The iris is a thin diaphragm composed mostly of connective tissue and smooth muscle fibers. From the outside, the iris is the colored part of the eye. The iris extends forward from the periphery of the ciliary body and lies between the cornea and lens. The iris divides the space (anterior cavity) separating these parts into an anterior chamber (between the cornea and the iris) and a posterior chamber containing the lens (between the iris and the vitreous body).
The epithelium on the inner surface of the ciliary body secretes a watery fluid called aqueous humor into the posterior chamber. The fluid circulates from this chamber through the pupil, a circular opening in the center of the iris, and into the anterior chamber. Aqueous humor fills the space between the cornea and lens, helps nourish these parts, and aids in maintaining the shape of the front of the eye. Aqueous humor leaves the anterior chamber through veins and a special drainage canal, the scleral venous sinus (canal of Schlemm). This sinus is in the wall of the anterior chamber at the junction of the cornea and the sclera.
The iris controls the size of the pupil, through which light passes as it enters the eye. The contractile cells of the iris are organized into two groups, a circular set and a radial set. The circular set (pupillary constrictor) is smooth muscle and acts as a sphincter. When the muscle cells contract, the pupil gets smaller, and less light enters. Bright light stimulates the circular muscles to contract, which decreases the amount of light entering the eye. The radial set (pupillary dilator) is composed of specialized contractile epithelial cells (myoepithelial cells). When these cells contract, the pupil’s diameter increases and more light enters. Dim light stimulates the radial cells to contract, which increases the amount of light entering the eye.
Inner Layer of the Eye
The inner layer of the wall of the eye consists of the retina, which contains the visual receptor cells (photoreceptors). The retina is a nearly transparent sheet of tissue continuous with the optic nerve in the back of the eye and extending forward as the inner lining of the eyeball. The retina ends just behind the margin of the ciliary body.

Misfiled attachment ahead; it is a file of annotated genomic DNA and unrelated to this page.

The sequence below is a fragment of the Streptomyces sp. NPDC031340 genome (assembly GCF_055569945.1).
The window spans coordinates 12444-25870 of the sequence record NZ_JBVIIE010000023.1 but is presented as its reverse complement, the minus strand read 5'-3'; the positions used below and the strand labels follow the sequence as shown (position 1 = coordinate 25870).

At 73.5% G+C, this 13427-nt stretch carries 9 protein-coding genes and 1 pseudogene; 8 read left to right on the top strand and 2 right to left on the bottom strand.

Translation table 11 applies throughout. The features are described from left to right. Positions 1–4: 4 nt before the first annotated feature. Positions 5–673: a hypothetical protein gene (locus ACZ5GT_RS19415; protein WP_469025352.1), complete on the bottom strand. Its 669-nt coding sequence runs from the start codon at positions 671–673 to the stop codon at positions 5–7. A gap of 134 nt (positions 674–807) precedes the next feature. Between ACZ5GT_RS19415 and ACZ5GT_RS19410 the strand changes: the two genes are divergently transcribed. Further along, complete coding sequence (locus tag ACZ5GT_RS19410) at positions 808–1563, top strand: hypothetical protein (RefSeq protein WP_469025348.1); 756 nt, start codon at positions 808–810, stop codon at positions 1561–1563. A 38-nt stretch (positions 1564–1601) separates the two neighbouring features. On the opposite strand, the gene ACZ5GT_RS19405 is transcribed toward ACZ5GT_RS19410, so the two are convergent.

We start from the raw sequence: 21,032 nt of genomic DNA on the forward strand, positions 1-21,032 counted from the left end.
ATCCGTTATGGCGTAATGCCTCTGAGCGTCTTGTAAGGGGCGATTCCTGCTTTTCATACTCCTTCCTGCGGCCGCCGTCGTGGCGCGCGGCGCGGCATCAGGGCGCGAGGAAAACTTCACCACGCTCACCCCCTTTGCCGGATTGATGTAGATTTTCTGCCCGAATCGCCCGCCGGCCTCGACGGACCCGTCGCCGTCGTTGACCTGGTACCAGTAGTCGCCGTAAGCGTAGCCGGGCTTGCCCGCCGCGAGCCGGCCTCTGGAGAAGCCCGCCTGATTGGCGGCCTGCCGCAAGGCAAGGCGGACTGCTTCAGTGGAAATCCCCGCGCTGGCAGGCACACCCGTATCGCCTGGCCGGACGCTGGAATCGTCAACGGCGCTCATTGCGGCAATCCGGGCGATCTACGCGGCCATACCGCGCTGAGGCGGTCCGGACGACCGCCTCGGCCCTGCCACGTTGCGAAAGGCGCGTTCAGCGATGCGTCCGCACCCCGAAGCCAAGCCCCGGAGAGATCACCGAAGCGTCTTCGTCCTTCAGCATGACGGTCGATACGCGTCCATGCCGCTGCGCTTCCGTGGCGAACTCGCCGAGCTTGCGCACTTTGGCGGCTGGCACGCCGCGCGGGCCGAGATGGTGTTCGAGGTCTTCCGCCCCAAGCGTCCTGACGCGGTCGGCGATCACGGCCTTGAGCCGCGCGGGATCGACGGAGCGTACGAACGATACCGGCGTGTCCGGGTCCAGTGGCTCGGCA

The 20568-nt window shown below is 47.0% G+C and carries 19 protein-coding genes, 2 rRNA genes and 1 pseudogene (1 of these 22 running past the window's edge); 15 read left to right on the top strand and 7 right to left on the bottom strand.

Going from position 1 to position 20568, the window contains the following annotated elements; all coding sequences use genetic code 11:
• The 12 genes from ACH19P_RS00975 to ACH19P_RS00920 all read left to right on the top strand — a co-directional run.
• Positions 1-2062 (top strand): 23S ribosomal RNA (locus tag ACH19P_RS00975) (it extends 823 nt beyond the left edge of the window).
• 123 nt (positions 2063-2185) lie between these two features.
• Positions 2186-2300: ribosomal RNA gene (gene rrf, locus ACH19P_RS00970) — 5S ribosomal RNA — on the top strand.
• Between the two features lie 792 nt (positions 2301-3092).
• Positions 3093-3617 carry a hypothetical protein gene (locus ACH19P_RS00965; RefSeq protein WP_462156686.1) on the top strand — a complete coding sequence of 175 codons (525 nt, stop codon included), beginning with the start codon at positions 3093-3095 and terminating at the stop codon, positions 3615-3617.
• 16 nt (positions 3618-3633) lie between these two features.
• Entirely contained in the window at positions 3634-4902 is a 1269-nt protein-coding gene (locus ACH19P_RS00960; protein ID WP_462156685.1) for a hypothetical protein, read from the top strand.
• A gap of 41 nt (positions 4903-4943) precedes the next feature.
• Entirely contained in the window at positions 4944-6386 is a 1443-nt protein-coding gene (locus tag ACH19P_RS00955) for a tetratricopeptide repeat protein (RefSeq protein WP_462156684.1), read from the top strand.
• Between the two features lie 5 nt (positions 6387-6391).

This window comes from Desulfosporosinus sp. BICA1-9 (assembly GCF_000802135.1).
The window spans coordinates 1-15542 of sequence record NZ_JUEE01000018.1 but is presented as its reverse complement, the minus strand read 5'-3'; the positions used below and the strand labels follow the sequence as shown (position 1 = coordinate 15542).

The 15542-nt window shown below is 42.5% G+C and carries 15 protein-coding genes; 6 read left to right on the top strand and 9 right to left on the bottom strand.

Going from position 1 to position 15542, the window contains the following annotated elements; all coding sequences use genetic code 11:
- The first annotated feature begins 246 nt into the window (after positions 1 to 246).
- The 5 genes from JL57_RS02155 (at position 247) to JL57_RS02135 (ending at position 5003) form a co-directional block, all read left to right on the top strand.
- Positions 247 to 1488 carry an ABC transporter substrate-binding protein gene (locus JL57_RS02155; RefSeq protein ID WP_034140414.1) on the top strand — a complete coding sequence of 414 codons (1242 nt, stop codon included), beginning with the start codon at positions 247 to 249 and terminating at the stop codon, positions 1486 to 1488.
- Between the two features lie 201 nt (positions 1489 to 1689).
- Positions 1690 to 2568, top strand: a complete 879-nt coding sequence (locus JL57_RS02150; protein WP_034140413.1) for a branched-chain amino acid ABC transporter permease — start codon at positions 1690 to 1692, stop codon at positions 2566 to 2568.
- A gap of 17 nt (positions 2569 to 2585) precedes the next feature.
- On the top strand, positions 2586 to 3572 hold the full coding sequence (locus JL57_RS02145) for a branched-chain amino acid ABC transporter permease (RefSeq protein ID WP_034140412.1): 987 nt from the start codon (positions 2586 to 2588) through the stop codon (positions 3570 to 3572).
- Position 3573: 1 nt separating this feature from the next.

The retina is thin and delicate, but its structure is quite complex. It has a number of distinct layers, as Figure 7 illustrates. In the central region of the retina is a yellowish spot called the macula lutea. A depression in its center, called the fovea centralis, is in the region of the retina that produces the sharpest vision (see Figure 6).
Just medial to the fovea centralis is an area called the optic disc. Here, nerve fibers from the retina leave the eye and form the optic nerve. Because the optic disc region does not have photoreceptors, it is commonly known as the blind spot of the eye. A central artery and vein also pass through the optic disc. These vessels are continuous with the capillary networks of the retina. Along with vessels in the underlying choroid coat, they supply blood to the cells of the inner layer.
The space bounded by the lens, ciliary body, and retina is the largest compartment of the eye and is called the posterior cavity. It is filled with a transparent, jellylike fluid called vitreous humor, which along with collagen fibers forms the vitreous body. The vitreous body supports the internal parts of the eye and helps maintain the eye’s shape.